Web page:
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Washington, DC – October 20-23, 2004 HIT Clinical Process and Work-Flow Change How to Make it Work Michael Zaroukian, MD, PhD EMR Medical Director Internal.

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Presentation on theme: "Washington, DC – October 20-23, 2004 HIT Clinical Process and Work-Flow Change How to Make it Work Michael Zaroukian, MD, PhD EMR Medical Director Internal."— Presentation transcript:

1 Washington, DC – October 20-23, 2004 HIT Clinical Process and Work-Flow Change How to Make it Work Michael Zaroukian, MD, PhD EMR Medical Director Internal Medicine Clinic Director, Michigan State University President, Centricity Healthcare User Group President, Centricity Healthcare User Group

2 Washington, DC – October 20-23, 2004 Making it Work: Change and its Challenges Change is… Essential Unsettling Easily taken hostage The power of the status quo Assessing organizational culture for change Values, beliefs, norms that shape behavior Change leaders and champions are vital

3 Washington, DC – October 20-23, 2004 Making it Work: Assessing Readiness for Change Innovation and risk-taking Attention to detail Outcome orientation People orientation Team orientation Aggressiveness Stability

4 Washington, DC – October 20-23, 2004 Your Compass for Clinical Change Finding True North Patient-centered System-centered Access to care Proactivity Quality Quantity Error detection Error prevention Safety Efficiency Data-driven Performance Cost-benefit Risk-reward Accountability What guides your decisions?

5 Washington, DC – October 20-23, 2004 Making it Work: A Framework for Leading Change Urgency Guiding coalitions Vision and strategy Communication Empowerment Short-term wins Consolidating and progressing Anchoring in culture Kotter J: Leading Change;

6 Washington, DC – October 20-23, 2004 Making Change Work: What is Required? Leadership Clinician-administrator synergy Building a culture supportive of change Establishing clear aims for improvement Consumer focus Learning Systems Measures Evidence-based healthcare Small-scale experimentation

7 Washington, DC – October 20-23, 2004 Making Change Work: What is Required? Organizational Change Process improvement and waste reduction Error reduction Building collaborative long-term relationships Employee empowerment Tools and techniques

8 Washington, DC – October 20-23, 2004 Clinical Microsystems: Data-driven Process/Workflow Change © 2004, Trustees of Dartmouth College

9 Washington, DC – October 20-23, 2004 Clinical Microsystems Approach to Redesigning Care © 2004, Trustees of Dartmouth College

10 Washington, DC – October 20-23, 2004 Clinical Microsystems Approach to Redesigning Care Small group working together regularly to provide care Often part of a health organization Clinical and business aims Linked processes Shared information environment Produces performance outcomes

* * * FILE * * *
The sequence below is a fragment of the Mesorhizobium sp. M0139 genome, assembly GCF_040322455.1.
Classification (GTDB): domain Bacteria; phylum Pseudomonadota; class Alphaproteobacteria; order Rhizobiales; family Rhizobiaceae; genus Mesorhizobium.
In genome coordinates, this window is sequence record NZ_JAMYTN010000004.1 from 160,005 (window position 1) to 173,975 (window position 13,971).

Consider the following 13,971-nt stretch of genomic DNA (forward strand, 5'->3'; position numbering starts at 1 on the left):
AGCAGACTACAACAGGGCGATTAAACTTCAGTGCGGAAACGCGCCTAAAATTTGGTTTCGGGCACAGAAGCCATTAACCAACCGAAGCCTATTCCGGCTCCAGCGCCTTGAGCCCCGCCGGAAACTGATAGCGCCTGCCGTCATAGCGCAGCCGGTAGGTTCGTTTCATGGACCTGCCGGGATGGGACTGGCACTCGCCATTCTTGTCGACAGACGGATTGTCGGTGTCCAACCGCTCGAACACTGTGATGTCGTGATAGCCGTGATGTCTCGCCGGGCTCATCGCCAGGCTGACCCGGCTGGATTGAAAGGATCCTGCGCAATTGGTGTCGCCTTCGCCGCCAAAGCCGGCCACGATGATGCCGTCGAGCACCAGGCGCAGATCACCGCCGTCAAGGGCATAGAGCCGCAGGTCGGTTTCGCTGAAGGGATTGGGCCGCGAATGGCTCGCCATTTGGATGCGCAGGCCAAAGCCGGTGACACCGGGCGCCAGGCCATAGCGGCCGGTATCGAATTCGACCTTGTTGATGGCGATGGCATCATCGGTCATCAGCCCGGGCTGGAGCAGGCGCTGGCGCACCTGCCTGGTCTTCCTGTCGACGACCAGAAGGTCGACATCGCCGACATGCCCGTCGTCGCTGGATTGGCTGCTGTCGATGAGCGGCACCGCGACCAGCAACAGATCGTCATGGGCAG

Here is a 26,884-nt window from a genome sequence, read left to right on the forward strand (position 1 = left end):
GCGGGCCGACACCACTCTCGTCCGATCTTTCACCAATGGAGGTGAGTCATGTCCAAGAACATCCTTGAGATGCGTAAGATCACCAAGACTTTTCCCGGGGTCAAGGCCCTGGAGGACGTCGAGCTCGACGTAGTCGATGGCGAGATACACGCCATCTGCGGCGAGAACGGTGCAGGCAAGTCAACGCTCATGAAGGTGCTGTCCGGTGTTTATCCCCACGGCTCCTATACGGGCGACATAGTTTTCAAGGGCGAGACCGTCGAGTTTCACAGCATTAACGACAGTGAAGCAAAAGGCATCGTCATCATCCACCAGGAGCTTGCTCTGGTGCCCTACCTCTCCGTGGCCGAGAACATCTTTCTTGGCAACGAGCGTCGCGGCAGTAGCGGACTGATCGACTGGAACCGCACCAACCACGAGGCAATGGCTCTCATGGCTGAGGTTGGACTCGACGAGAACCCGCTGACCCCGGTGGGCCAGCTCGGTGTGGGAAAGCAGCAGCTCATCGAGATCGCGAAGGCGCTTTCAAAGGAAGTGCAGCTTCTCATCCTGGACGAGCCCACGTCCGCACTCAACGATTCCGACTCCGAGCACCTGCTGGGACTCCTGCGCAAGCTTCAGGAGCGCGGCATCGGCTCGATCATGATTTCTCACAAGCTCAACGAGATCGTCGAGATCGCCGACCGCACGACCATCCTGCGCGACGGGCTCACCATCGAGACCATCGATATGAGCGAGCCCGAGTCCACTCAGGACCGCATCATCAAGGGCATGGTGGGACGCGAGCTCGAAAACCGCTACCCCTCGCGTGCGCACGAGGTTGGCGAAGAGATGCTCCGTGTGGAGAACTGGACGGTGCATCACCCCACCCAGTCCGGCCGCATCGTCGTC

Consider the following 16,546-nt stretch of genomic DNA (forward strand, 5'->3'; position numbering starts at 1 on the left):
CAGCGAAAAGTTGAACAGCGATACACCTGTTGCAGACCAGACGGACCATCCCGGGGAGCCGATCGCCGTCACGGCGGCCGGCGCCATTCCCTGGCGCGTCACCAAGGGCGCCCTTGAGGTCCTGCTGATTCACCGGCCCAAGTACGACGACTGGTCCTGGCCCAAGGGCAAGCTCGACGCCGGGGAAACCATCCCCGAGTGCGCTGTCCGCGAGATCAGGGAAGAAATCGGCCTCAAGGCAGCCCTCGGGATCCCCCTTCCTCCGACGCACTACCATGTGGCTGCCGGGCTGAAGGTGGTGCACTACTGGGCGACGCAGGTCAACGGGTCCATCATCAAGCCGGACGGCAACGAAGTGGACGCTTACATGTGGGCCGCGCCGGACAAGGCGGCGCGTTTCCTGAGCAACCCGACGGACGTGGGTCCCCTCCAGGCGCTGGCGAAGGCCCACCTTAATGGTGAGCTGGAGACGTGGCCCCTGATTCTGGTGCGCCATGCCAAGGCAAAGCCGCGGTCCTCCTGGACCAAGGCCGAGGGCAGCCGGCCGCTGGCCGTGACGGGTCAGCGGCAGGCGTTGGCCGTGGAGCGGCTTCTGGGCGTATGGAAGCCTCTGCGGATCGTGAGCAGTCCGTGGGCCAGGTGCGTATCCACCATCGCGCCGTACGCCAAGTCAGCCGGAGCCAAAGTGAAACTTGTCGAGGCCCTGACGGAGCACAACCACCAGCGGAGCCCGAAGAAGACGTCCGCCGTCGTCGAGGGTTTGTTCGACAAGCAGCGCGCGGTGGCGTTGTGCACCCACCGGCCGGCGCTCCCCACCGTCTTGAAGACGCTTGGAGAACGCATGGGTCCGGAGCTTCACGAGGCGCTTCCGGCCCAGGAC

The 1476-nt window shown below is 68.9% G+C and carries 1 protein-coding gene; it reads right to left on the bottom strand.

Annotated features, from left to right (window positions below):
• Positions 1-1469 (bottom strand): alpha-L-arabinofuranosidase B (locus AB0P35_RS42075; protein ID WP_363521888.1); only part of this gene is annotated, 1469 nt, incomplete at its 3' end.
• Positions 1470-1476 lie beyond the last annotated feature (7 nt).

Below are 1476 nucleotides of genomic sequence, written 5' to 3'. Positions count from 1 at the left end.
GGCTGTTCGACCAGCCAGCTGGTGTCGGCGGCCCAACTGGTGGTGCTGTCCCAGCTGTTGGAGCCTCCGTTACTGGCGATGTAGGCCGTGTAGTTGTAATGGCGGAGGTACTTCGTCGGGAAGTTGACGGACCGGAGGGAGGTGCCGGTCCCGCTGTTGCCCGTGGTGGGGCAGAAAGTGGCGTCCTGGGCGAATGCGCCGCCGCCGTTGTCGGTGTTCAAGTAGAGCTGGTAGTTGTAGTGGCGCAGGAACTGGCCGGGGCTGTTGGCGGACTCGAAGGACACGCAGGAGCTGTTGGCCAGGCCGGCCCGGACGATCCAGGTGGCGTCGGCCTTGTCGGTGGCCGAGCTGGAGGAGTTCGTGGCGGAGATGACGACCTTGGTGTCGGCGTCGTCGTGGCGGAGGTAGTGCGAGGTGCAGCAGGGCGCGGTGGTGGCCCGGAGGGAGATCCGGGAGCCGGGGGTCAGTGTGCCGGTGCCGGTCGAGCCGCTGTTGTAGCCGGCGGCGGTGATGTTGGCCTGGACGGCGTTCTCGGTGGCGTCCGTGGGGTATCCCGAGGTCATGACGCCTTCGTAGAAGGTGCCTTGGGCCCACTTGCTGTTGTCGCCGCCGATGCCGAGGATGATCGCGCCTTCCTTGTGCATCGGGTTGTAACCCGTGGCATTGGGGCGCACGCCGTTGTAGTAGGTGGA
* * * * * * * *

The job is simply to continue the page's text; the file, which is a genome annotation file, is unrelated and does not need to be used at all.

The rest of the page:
11 Washington, DC – October 20-23, 2004 Consumer Focus: Know Your Patients Number of patients in your practice Age and gender distribution Top 10 conditions seen Top 10 "high utilizers" Measure daily demand # of patients seen/day # of patients seen last week # of NEW patients last month Other clinical microsystems you interact with © 2004, Trustees of Dartmouth College

12 Washington, DC – October 20-23, 2004 Consumer Focus: Know Your Patients List health outcome measures # of dis-enrolling patients last month Encounters per provider per year Measure patient satisfaction # of out of practice visits each year Condition-sensitive hospital/ED rate Use © 2004, Trustees of Dartmouth College

13 Washington, DC – October 20-23, 2004 Know Your People: Assess Your Staff Identify members of staff Identify FTE by member Define roles List hours of operation Measure daily capacity Measure backlog 3rd available appt, by provider © 2004, Trustees of Dartmouth College

14 Washington, DC – October 20-23, 2004 Know Your People: Assess Your Staff Current appointment types and duration Services currently offered Group visits, , Web portal, etc. Staff satisfaction Note if every member meets regularly Operating margin (Revenue – Expense) Evaluate individual skills and needs © 2004, Trustees of Dartmouth College

15 Washington, DC – October 20-23, 2004 Know Your Processes: Activities, Logs, Walk-throughs Measure office visit cycle time Activity survey sheets Telephone tracking log Demand tracking log Nurse triage tracking sheet © 2004, Trustees of Dartmouth College

16 Washington, DC – October 20-23, 2004 Know Your Processes: Activities, Logs, Walk-throughs Track visit and non-visit activities, occurrences Track unplanned activities Sample one day for provider Walk-through" your practice from patient perspective Core and supporting process assessment © 2004, Trustees of Dartmouth College